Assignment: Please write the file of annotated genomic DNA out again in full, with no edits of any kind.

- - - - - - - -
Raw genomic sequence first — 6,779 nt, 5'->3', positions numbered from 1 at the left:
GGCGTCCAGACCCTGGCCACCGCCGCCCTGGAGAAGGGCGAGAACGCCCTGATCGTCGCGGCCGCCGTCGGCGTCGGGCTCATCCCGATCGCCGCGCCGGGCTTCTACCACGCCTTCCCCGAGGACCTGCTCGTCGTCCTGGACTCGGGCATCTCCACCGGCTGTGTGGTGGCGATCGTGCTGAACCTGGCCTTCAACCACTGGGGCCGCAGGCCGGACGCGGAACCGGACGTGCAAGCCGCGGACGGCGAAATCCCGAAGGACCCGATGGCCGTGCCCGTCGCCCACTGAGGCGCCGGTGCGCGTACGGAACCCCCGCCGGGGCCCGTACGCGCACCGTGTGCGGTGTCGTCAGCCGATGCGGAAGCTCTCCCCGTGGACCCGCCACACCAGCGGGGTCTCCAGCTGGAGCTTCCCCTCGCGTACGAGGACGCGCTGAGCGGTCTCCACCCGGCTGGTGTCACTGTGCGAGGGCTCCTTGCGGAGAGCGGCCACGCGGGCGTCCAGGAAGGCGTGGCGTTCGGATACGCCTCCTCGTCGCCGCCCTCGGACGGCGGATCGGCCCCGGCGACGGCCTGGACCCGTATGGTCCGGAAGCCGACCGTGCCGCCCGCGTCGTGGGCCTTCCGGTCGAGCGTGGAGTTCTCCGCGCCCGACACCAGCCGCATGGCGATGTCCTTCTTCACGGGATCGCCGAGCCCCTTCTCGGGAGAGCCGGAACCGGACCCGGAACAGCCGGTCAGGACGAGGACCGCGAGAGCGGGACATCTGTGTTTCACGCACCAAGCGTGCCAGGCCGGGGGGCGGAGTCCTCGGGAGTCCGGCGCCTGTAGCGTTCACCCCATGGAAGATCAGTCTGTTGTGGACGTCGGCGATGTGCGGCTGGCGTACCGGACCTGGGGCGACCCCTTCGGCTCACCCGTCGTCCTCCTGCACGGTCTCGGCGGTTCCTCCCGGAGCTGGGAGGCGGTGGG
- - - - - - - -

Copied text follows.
Raw genomic sequence first — 6,779 nt, 5'->3', positions numbered from 1 at the left:
GGCGTCCAGACCCTGGCCACCGCCGCCCTGGAGAAGGGCGAGAACGCCCTGATCGTCGCGGCCGCCGTCGGCGTCGGGCTCATCCCGATCGCCGCGCCGGGCTTCTACCACGCCTTCCCCGAGGACCTGCTCGTCGTCCTGGACTCGGGCATCTCCACCGGCTGTGTGGTGGCGATCGTGCTGAACCTGGCCTTCAACCACTGGGGCCGCAGGCCGGACGCGGAACCGGACGTGCAAGCCGCGGACGGCGAAATCCCGAAGGACCCGATGGCCGTGCCCGTCGCCCACTGAGGCGCCGGTGCGCGTACGGAACCCCCGCCGGGGCCCGTACGCGCACCGTGTGCGGTGTCGTCAGCCGATGCGGAAGCTCTCCCCGTGGACCCGCCACACCAGCGGGGTCTCCAGCTGGAGCTTCCCCTCGCGTACGAGGACGCGCTGAGCGGTCTCCACCCGGCTGGTGTCACTGTGCGAGGGCTCCTTGCGGAGAGCGGCCACGCGGGCGTCCAGGAAGGCGTGGCGTTCGGATACGCCTCCTCGTCGCCGCCCTCGGACGGCGGATCGGCCCCGGCGACGGCCTGGACCCGTATGGTCCGGAAGCCGACCGTGCCGCCCGCGTCGTGGGCCTTCCGGTCGAGCGTGGAGTTCTCCGCGCCCGACACCAGCCGCATGGCGATGTCCTTCTTCACGGGATCGCCGAGCCCCTTCTCGGGAGAGCCGGAACCGGACCCGGAACAGCCGGTCAGGACGAGGACCGCGAGAGCGGGACATCTGTGTTTCACGCACCAAGCGTGCCAGGCCGGGGGGCGGAGTCCTCGGGAGTCCGGCGCCTGTAGCGTTCACCCCATGGAAGATCAGTCTGTTGTGGACGTCGGCGATGTGCGGCTGGCGTACCGGACCTGGGGCGACCCCTTCGGCTCACCCGTCGTCCTCCTGCACGGTCTCGGCGGTTCCTCCCGGAGCTGGGAGGCGGTGGG